The Telephone Consumer Protection Act of 1991 restricts telephone solicitations (i.e. telemarketing). The TCPA prohibits solicitors from, among other things, sending unsolicited faxes as well. In the event of a violation of the TCPA, a subscriber may sue for up to $1,500. In addition, the subscriber may seek an injunction. A 2009 ruling held that the TCPA applies to unsolicited cellular text messages advertising the commercial availability of goods or services as “calls” made in violation of the act. The ruling effectively held text messages are treated similar to faxes and that solicitors cannot send prohibited marketing messages via either communication channel unless following the strict guidelines (i.e. between 8am-9pm, no pre-recorded messages, contacting customers on the “do not call” registry, etc.).
What is Fax or Text Broadcasting?
A “text broadcaster” is a person or entity that transmits SMS text messages to mobile telephones on behalf of another person or entity for a fee. A “fax broadcaster” transmits faxes in the same fashion. In other words, a text or fax broadcaster provides a platform for organizations to communicate with a large number of subscribers. For example, President Obama, arguably one of the most tech-savvy presidents, used a text broadcaster service during his campaign. Many of us receive text messages from our banks, cell phone providers, stores we’ve visited, or groups to which we’ve subscribed. All of these mass communicators use a “text broadcaster” to send those texts.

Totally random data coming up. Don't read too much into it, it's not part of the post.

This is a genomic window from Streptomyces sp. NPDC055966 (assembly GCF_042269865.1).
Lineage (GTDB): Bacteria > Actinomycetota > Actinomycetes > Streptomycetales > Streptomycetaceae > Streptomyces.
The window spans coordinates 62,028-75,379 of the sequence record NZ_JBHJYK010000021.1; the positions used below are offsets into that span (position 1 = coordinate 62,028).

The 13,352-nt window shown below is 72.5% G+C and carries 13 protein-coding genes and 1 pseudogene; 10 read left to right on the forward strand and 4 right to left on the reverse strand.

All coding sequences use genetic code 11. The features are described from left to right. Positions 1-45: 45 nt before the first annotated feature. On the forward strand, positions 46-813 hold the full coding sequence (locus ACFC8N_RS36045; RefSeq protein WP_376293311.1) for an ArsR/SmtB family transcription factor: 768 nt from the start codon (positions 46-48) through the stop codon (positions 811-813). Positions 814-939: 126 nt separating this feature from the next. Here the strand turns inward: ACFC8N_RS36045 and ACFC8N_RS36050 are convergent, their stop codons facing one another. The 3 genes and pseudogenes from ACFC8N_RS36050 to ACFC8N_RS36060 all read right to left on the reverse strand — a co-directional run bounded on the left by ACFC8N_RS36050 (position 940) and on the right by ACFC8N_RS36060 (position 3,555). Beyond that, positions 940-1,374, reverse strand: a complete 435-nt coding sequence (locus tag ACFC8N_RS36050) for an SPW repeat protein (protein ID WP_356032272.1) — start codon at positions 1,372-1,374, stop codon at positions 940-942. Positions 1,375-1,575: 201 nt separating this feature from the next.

Club Texting and the Recent FCC Ruling
Club Texting is one of the many vendors providing text broadcasting services to its clients. Federal regulation states that the TCPA imposes liability to fax broadcasters only when the broadcaster “demonstrates a high degree of involvement in, or actual notice of, the unlawful activity and fails to take steps to prevent such [fax] transmissions.” In a recent ruling, the FCC held that the standard for sending text messages is broader than that applied to fax broadcasters.
The law explains that the determination as to if the text broadcaster is liable as the “sender” of an unauthorized text message broadcast on behalf of a third party considers several factors, including:
- Whether the text broadcaster took necessary to physically send the text message; and
- the extent and nature of involvement of the broadcaster (i.e. the provider or the platform)
Unlike clients (senders) of fax transmission, it’s not only the clients who may retain control of the messages, both with regard to the construction and maintenance of subscriber lists and the content and frequency of messages. Thus, text broadcasters are often not exempt from liability under the TCPA. If you receive unwanted text messages in violation of the TCPA, contact one of our experienced consumer rights lawyers for a free consultation. Please call 866-726-1092 or send us an email now. We handle all of these type of cases on a contingency basis.